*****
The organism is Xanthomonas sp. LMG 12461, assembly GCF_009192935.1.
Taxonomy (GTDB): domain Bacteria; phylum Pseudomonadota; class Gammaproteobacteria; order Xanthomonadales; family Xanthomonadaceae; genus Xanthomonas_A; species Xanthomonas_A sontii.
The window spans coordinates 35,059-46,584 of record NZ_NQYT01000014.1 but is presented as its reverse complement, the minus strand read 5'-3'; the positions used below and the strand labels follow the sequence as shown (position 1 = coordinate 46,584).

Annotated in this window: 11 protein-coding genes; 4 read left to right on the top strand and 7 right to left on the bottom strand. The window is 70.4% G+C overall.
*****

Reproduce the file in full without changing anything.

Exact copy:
The organism is Xanthomonas sp. LMG 12461, assembly GCF_009192935.1.
Taxonomy (GTDB): domain Bacteria; phylum Pseudomonadota; class Gammaproteobacteria; order Xanthomonadales; family Xanthomonadaceae; genus Xanthomonas_A; species Xanthomonas_A sontii.
The window spans coordinates 35,059-46,584 of record NZ_NQYT01000014.1 but is presented as its reverse complement, the minus strand read 5'-3'; the positions used below and the strand labels follow the sequence as shown (position 1 = coordinate 46,584).

Annotated in this window: 11 protein-coding genes; 4 read left to right on the top strand and 7 right to left on the bottom strand. The window is 70.4% G+C overall.